You get a really good inside look at gang life in the city. Jiwe, an author and Blood member says that as long as there is poverty, no jobs, projects, crack, there will be gangs.  It is hard not to like Jiwe as he knocks down stereotypes. He is intelligent, prolific, clear minded, but gang related, like Jayda. You see why gang life is attractive in poor urban communities because it is not all violence, murder and drug dealing.  In fact, that is only a part of it (a major part, but not the only one). Gang life is family, support, even fun times. It is protection, acceptance and, yes, love in a world where Todd Warren said last night, men do not know how to show love to one another. Crime is a small exchange for this sense of belonging that no one else is offering or providing. The key challenge is, how do we take these gangs and make them gangs that support our community and indeed build community in Newark?  How do we educate them and make them emulate groups like the Black Panthers that fed our communities, politically educated themselves and others and protected our neighborhoods from crime and destruction?

Jayda’s case progresses. Now that she is doing right, old bad habits and her past could disrupt it. This is a message to all of our young people that your past can be an anchor around your neck so don’t start down that path in the first place.

Ringling Bros circus comes back to Newark. The Prudential Arena has been a mixed blessing for the city of Newark. Good events, spurring new venues and nightlife in downtown Newark, great events like Miley Cyrus, Lil Wayne, Gospel fest, and Devil’s hockey (when r we going to get out of the first round of the playoffs). But the perception is that there is too much police protection for the “outsiders” that come here to the city to just use us and take vitally needed police protection from the neighborhoods.  The city has also been in constant fight mode with the Devils over non payment of rent, lack of needed certificates of occupancy, water bill payments, even street and campus improvements that they are responsible for all after the fact that the city has done all we promised.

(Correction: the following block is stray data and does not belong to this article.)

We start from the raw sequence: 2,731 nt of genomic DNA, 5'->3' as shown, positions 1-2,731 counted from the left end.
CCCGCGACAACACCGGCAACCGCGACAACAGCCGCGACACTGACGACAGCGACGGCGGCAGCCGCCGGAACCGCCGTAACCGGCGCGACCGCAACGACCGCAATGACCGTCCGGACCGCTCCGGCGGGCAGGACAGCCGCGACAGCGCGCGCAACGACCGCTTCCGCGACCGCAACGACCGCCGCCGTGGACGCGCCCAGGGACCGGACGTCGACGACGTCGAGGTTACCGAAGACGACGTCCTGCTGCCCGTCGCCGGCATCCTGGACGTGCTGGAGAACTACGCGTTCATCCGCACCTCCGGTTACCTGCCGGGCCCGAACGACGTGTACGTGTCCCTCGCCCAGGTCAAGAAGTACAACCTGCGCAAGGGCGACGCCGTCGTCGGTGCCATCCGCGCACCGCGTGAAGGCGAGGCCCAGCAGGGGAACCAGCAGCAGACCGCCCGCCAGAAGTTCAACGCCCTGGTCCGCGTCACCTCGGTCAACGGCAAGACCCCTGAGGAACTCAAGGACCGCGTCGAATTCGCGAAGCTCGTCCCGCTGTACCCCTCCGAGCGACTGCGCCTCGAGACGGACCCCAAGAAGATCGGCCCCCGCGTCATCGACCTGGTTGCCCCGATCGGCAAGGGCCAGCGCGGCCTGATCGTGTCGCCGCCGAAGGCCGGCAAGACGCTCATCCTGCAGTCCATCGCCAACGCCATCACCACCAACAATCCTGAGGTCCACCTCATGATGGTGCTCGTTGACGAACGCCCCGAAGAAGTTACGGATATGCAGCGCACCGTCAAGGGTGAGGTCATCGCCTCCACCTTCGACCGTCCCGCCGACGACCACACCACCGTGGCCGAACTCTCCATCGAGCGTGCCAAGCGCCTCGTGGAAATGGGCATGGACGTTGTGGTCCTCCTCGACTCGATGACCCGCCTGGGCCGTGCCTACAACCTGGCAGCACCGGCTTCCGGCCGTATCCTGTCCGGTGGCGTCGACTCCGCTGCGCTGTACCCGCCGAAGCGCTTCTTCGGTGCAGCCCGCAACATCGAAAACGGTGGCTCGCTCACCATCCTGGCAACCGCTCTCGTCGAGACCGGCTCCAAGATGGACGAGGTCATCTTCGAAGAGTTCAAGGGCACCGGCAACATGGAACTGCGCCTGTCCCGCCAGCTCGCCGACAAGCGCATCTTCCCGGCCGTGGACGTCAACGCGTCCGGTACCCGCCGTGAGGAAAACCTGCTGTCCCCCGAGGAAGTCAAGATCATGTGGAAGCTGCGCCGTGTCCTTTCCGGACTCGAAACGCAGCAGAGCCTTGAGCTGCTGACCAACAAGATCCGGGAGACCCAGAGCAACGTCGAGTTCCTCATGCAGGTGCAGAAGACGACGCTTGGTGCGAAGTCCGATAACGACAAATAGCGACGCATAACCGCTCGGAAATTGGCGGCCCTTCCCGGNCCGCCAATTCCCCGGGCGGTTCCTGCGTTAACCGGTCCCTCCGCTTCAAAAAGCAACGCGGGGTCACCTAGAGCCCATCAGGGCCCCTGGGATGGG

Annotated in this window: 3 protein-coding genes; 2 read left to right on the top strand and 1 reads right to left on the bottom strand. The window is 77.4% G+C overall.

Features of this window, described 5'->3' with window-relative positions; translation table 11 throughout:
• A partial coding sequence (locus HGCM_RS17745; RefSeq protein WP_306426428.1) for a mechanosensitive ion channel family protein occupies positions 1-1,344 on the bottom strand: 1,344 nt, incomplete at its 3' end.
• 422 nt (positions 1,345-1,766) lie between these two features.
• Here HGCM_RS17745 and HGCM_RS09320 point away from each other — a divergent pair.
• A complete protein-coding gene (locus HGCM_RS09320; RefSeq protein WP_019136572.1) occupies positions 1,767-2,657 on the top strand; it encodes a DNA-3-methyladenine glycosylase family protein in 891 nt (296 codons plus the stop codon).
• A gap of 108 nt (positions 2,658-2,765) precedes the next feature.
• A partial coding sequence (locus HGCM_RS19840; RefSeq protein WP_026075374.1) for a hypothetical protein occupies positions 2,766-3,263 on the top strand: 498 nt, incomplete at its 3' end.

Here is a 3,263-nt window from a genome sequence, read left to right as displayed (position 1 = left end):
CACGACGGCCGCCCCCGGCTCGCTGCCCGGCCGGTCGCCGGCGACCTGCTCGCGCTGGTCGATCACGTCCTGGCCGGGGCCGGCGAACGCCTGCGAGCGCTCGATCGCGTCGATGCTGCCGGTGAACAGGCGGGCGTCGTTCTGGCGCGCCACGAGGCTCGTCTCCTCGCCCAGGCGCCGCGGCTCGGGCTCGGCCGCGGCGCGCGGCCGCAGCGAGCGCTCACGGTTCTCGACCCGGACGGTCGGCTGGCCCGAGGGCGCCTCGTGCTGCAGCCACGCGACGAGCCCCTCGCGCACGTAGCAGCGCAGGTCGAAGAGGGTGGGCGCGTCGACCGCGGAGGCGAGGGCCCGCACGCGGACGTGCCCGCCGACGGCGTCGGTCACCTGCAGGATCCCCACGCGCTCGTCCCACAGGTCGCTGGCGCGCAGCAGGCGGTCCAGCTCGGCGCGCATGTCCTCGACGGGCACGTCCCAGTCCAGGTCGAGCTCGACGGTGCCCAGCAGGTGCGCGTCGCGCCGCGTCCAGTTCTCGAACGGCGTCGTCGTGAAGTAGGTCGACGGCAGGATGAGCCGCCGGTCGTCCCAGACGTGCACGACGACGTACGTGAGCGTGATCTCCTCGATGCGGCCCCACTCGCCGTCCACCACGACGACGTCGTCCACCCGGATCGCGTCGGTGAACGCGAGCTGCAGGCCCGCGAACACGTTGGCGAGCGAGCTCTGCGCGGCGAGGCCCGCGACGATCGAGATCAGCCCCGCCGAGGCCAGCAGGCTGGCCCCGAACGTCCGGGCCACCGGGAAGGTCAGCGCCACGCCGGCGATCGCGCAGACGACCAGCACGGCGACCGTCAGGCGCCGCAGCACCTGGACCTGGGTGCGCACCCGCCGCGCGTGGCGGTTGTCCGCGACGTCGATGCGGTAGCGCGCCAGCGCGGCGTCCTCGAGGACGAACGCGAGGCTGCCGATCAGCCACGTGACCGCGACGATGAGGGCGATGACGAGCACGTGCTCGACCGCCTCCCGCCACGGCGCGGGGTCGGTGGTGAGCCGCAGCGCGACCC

Lastly, we meet Hood Ru, Blood gang member and friend to Jiwe’s set…briefly, because he commits suicide. Gang life is hard and a hard life and the lesson that all, not some, will eventually end up dead, in jail for extended periods of time making them unemployable, or crazy mentally just does not get through. Gang life, no matter what Jiwe and others may say in the documentary, are recipes for an early death, a lifetime of abject poverty, and relegation to a permanent underclass as well as their progeny and offspring that will come into the world with two strikes against them and worst odds for a better life than his mom or dad. but most in that lifestyle don’t think they will live that long.  Most do, and their lives are many times unsaveable. Stay tuned.

Brick City aired five straight nights this week, on the Sundance Channel. Expect it to be rebroadcast.

Comments (3)

  1. Jason Springer

    I really enjoyed your take following the episodes after you had the chance see on television what you and many others live each day. I thought the series was very well done. How would you say things have changed for the better or worse since the series was filmed?

  2. Jay Lassiter

    I can’t wait until after the election when i can have some quality tEVO time with my family.  On deck:  this very cool sounding series AND the Ken Burn’s doc about National Parks.  Combine that with Project Runway and Mad Men and I will basically be on the couch from November 4-Thanksgiving.

    In the meantime thanks to Councilman Rice for his colorful commentary and the teaser.